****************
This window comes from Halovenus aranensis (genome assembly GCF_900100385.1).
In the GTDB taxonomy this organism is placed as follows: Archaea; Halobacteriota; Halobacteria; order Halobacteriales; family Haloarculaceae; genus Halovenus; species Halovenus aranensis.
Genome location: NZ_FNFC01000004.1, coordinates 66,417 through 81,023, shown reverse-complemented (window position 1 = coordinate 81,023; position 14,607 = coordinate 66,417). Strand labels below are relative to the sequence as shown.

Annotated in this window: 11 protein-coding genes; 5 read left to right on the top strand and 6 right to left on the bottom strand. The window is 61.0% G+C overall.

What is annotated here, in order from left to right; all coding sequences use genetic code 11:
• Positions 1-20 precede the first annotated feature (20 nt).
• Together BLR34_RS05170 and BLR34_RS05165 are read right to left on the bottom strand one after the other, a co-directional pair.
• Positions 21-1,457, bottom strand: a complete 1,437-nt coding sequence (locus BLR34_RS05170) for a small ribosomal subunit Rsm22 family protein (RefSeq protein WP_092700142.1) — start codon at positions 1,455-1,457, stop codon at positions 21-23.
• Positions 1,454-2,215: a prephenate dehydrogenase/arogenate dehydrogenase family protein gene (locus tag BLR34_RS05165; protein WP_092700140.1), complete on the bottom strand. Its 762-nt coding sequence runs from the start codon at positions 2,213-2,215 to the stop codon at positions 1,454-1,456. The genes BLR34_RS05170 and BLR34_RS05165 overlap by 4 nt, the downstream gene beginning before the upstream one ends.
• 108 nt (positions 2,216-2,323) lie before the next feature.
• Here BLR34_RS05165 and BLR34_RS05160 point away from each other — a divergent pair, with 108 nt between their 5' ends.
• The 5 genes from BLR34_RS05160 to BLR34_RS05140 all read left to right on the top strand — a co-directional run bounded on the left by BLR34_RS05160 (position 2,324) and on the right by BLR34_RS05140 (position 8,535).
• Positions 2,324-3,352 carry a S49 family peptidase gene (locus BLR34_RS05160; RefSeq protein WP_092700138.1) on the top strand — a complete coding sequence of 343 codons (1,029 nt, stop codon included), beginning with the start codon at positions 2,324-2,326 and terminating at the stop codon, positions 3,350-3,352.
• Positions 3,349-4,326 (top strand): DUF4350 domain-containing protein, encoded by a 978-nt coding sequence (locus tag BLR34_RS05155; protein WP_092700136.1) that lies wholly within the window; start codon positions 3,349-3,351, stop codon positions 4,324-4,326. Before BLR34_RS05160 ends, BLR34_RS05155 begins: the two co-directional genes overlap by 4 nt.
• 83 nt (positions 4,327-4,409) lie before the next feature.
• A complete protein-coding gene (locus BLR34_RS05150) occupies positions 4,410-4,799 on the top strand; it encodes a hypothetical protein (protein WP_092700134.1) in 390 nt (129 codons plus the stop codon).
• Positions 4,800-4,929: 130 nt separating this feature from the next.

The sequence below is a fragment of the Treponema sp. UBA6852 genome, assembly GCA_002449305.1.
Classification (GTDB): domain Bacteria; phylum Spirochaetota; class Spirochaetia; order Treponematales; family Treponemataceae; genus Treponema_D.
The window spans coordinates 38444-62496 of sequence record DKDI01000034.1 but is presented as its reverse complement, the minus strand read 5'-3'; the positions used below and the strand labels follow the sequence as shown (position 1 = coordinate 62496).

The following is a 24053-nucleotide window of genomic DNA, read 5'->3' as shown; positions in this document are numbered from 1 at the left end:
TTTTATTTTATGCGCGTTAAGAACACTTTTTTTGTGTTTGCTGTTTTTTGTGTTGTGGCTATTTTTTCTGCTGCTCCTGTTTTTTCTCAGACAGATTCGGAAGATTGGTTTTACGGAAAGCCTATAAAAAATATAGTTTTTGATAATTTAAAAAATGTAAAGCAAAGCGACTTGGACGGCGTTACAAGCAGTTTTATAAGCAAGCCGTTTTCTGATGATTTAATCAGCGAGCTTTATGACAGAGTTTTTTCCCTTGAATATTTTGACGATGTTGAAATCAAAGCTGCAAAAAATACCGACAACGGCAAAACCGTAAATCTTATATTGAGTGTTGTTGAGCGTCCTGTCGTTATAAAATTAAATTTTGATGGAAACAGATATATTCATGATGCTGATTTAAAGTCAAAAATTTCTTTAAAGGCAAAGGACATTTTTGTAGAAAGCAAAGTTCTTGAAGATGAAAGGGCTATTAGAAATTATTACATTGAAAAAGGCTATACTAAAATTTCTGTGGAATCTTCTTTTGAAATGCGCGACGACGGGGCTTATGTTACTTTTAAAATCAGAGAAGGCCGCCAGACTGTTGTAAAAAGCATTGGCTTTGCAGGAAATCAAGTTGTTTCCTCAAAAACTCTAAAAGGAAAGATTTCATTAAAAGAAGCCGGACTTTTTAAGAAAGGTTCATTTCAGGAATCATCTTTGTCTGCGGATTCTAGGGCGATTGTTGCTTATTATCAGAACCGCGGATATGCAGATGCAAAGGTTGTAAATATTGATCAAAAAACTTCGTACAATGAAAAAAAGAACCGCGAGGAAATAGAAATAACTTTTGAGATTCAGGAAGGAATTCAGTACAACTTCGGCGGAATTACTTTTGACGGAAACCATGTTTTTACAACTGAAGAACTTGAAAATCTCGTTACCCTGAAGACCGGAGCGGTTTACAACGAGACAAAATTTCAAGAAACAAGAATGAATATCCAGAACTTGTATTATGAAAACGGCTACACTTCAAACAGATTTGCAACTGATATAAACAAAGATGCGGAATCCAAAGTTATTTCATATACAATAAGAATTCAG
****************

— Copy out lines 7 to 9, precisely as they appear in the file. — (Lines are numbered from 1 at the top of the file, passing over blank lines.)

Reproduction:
• Together BLR34_RS05170 and BLR34_RS05165 are read right to left on the bottom strand one after the other, a co-directional pair.
• Positions 21-1,457, bottom strand: a complete 1,437-nt coding sequence (locus BLR34_RS05170) for a small ribosomal subunit Rsm22 family protein (RefSeq protein WP_092700142.1) — start codon at positions 1,455-1,457, stop codon at positions 21-23.
• Positions 1,454-2,215: a prephenate dehydrogenase/arogenate dehydrogenase family protein gene (locus tag BLR34_RS05165; protein WP_092700140.1), complete on the bottom strand. Its 762-nt coding sequence runs from the start codon at positions 2,213-2,215 to the stop codon at positions 1,454-1,456. The genes BLR34_RS05170 and BLR34_RS05165 overlap by 4 nt, the downstream gene beginning before the upstream one ends.